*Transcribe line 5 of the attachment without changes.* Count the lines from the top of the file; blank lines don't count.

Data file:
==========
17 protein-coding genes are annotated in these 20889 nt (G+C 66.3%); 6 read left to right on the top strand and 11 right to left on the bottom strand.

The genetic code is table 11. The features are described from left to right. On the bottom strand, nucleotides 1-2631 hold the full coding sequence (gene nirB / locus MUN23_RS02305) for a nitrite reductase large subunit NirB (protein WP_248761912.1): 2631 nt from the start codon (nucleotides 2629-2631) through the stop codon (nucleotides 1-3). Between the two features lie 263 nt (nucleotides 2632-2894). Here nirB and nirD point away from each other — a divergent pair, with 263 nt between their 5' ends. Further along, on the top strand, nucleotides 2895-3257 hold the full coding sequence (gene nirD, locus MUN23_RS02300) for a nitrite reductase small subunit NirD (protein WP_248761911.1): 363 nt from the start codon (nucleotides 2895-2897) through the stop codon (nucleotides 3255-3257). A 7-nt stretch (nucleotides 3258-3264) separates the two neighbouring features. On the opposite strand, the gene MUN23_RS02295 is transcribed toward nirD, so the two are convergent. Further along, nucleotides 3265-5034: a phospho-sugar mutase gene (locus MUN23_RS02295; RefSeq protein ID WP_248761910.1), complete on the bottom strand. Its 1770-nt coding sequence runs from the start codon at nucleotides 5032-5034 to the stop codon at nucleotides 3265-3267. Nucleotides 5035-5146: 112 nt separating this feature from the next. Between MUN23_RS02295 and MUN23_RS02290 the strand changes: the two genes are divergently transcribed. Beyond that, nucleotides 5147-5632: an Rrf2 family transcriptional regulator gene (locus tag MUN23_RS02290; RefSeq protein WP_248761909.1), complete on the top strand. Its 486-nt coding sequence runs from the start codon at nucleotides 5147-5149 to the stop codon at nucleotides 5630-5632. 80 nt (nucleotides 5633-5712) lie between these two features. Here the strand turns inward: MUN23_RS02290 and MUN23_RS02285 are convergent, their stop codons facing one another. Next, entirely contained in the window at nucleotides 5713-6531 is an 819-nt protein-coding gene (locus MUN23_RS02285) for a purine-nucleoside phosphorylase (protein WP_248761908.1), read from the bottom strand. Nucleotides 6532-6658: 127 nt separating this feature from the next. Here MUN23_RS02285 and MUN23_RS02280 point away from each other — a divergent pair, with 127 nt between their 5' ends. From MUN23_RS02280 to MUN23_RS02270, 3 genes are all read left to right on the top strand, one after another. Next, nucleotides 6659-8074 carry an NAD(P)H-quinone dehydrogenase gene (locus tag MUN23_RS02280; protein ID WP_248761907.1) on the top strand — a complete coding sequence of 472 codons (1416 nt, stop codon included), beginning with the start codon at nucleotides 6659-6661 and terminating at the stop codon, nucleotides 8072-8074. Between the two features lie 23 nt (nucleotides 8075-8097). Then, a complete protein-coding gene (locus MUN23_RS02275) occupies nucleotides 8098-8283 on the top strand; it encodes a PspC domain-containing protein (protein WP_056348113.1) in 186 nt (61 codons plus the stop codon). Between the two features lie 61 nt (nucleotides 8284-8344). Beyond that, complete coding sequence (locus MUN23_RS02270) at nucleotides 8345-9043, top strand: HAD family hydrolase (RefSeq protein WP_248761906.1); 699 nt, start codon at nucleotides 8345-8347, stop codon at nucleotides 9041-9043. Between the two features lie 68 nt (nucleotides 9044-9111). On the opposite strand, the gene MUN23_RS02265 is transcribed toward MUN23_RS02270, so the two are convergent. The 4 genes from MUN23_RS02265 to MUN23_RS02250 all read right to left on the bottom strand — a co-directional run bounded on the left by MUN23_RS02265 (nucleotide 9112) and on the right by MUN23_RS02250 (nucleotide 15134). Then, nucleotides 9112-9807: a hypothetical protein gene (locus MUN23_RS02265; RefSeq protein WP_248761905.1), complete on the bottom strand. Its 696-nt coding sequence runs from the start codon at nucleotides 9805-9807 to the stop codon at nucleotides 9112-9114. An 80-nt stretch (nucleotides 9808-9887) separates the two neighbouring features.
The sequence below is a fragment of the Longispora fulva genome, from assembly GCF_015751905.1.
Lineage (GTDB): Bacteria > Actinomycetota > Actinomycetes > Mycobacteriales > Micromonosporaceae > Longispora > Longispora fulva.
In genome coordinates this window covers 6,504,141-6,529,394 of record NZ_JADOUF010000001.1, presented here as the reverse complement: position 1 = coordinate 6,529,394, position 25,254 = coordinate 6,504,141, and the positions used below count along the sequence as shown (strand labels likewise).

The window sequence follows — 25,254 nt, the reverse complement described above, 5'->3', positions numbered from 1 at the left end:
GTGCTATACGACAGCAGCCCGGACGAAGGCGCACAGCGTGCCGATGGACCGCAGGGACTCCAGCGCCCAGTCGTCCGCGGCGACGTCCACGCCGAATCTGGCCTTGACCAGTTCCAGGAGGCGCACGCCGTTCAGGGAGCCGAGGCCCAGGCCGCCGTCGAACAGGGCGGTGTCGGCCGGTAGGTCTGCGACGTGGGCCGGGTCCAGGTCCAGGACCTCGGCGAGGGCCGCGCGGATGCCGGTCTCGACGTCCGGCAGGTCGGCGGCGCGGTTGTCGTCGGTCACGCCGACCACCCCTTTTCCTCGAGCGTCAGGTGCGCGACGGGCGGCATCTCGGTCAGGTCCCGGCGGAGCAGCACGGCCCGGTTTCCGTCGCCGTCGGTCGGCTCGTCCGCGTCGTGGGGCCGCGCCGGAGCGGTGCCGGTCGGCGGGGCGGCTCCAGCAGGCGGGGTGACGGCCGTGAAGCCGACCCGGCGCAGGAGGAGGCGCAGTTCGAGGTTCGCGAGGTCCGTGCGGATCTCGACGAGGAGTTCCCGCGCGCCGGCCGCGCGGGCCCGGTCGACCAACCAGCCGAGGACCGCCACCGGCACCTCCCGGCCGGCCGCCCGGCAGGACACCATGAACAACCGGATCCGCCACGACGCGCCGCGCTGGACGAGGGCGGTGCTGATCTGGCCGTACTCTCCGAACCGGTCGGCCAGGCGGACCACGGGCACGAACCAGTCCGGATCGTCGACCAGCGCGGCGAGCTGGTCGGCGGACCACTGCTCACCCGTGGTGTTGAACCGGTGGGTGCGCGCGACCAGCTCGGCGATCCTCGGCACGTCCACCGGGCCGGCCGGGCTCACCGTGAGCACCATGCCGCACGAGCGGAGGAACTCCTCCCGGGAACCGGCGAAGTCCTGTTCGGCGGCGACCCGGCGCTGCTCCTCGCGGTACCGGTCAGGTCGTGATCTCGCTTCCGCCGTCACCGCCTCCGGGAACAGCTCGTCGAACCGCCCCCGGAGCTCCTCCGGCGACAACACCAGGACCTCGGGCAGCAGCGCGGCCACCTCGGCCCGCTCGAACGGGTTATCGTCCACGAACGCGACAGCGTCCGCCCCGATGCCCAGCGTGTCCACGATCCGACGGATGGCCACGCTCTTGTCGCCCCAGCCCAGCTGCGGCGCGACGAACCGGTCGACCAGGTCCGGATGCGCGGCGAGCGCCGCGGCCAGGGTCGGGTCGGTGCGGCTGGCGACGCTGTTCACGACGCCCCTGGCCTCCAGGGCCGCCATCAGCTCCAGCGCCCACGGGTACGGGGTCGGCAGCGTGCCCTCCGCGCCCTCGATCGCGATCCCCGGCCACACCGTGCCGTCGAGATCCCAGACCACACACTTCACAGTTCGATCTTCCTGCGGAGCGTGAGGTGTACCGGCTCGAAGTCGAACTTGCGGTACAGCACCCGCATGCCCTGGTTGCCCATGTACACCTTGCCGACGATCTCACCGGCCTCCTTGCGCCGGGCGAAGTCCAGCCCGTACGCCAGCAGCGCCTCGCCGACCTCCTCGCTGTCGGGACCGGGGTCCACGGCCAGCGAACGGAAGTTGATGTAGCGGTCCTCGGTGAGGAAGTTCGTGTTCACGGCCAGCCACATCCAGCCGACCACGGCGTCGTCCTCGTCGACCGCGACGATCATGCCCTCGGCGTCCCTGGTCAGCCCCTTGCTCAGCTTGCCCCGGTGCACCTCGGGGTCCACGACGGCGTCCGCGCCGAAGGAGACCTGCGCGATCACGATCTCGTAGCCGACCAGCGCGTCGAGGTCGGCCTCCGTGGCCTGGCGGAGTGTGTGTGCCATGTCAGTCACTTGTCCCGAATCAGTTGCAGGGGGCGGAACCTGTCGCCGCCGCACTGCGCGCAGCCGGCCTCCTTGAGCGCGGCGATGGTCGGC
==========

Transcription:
In genome coordinates this window covers 6,504,141-6,529,394 of record NZ_JADOUF010000001.1, presented here as the reverse complement: position 1 = coordinate 6,529,394, position 25,254 = coordinate 6,504,141, and the positions used below count along the sequence as shown (strand labels likewise).